This could still be a case of unconditional positive regard, if you like. But rather than only supporting the inner life of the person in question, it also pushes it. Towards challenge, rather then indulgement. Towards constructive change, rather than just affirmation. Towards evolution and not just the warm fuzzies. This is partly why I am calling for unconditional neutral regard instead. Because that limit to desire, that external force saying “No,” can be just as edifying, just as helpful, just as loving in the long run as the “Yes” ever was. The wisdom of the earth teaches us that this world is a place of limits, as is this body in this life. Let’s learn to maneuver skillfully within this realm, responding to an even balance of positive and challenging feedback so that we evolve and adapt, in flow with the universe as it is, rather than as how we wish it was. As Rogers himself so aptly stated: The good life is a process, not a state of being. It is a direction not a destination”

Easter Inspiration – Ecological Spirituality beyond Commercialism and Christianity

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Easter is a ceremonial celebration of life. The Resurrection of Jesus signals the soul’s victory over death; we rise to the heavens once we depart this world, the myth tells us, so long as we align our earthly lives with that divine realm while we are here. This is a religious model built on an ancient pattern; in nature, we see life burst forth from death all the time. Spring in the northern hemisphere is a concrete signal of this. Out of the depths of winter, finally the new sun hits the world, warming up the frosty ground, shaking buds to life on what looked last week like withered branches, even calling cute lambs from the wombs of woolly ewes in the fields. The seasonal cycles continue, from birth to growth to death and back again, drawing new life out of the great mystery, the darkness is the womb or matrix of the universe, the life behind life out of which all is born and to which all returns.

You can see why reincarnation is such a popular idea; it is just another version of the same universal paradigm, applied to the human soul. And when we pay attention to who we are within, we do find we are part of a wider nature without, the physical world of all beings, to whom we are related and to whom we owe our loyalty. Deepening our attention to this cycle and to our place in it can help us to get more in touch with our own innate sense of an ecological spirituality; a sense of the sacred in nature and in ourselves.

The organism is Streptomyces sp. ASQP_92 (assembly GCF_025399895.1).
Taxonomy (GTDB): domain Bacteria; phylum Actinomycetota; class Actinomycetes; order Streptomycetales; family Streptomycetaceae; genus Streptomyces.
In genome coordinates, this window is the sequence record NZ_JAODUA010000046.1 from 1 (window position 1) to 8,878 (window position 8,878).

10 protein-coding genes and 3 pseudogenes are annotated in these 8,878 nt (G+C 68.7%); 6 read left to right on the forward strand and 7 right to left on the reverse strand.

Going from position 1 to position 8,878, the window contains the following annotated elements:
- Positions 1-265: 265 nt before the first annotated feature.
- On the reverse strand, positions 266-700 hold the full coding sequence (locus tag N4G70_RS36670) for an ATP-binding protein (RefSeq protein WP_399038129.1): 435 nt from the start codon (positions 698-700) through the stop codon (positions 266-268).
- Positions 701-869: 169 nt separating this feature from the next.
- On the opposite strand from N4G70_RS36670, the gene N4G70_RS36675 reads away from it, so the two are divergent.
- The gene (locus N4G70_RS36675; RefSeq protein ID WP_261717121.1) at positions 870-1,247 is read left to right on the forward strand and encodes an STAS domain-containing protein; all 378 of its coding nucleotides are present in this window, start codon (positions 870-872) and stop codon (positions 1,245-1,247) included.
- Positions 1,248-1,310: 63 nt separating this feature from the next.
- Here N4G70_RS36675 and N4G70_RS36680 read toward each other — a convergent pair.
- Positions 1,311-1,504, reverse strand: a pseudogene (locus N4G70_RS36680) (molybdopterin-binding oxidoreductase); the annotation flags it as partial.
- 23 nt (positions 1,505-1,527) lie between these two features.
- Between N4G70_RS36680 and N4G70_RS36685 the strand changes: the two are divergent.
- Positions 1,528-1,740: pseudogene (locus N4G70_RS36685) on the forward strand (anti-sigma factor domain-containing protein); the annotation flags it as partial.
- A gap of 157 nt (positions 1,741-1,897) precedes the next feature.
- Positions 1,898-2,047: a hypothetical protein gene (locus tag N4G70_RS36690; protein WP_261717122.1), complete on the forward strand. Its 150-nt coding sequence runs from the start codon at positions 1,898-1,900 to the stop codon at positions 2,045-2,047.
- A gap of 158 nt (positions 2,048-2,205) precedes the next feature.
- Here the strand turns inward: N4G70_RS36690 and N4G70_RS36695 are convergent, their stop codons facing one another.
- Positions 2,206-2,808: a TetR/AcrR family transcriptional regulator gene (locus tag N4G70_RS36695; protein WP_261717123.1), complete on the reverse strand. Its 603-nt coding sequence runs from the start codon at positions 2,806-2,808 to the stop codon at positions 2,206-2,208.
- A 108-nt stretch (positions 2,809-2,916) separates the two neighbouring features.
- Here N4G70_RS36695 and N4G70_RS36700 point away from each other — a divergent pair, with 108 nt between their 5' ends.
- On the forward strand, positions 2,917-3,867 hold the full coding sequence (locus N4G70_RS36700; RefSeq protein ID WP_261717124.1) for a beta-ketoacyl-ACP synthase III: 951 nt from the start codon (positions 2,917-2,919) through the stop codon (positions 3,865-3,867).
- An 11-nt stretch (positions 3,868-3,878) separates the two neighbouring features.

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The idea of Jesus and/or the Easter Bunny is a way of trying to link these mortal lives of ours to that Sacred Mystery, in one way or the other. For Christians, the religious model works to bring the divine into life, using the myth of Jesus to help us see the glory of God, in our hearts and in the world. In the secular world, the Easter Bunny brings magical gifts of abundance from an invisible realm, beyond the rational world. And this brings us to the problem of the sacred in the consumer capitalist world of commercialism. Commercialism consolidates the commitment to materialism that is part of a capitalist society, so that our intuitions of a better world, with higher values and more widespread compassion, are too easily consigned to the shelf of dusty ideas, past their use-by date or too ‘unrealistic’ to take seriously.

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Ecological spirituality is not against materialism; in fact it is a new kind of materialism; but one that takes our bodies and the physical aspect of life on earth far too seriously to side with the slide into lazy consumption, which is promoted as the good life by the propaganda machine of global corporate marketeers. Ecological spirituality requires taking seriously what goes into our bodies, what ‘resources’ – aka other forms of life – are used to fuel our lifestyles; in other words, how we work with the earth rather than assume a false order of mastery over it and its other peoples and creatures. Without this dimension of care, spirituality is merely another version of escapism. We need to underscore this at times of seasonal celebrations such as Easter because as White Fellas – or those who were not born out of the ancestry of their land, such as in Australia or North America – we have a duty to try and better understand our ‘country’ and its original peoples. In any case, now that ecological crisis is finally becoming apparent to all but the most hardened ideologues, loyalty to the earth must be paramount in our relationship with what we hold sacred. And to hold the earth itself sacred is not only a real aspect of most religious perspectives, it is a vital and living part of the Australian Aboriginal way of life. And this is something we can learn, both from wisdom traditions and from attention to our own inner knowing.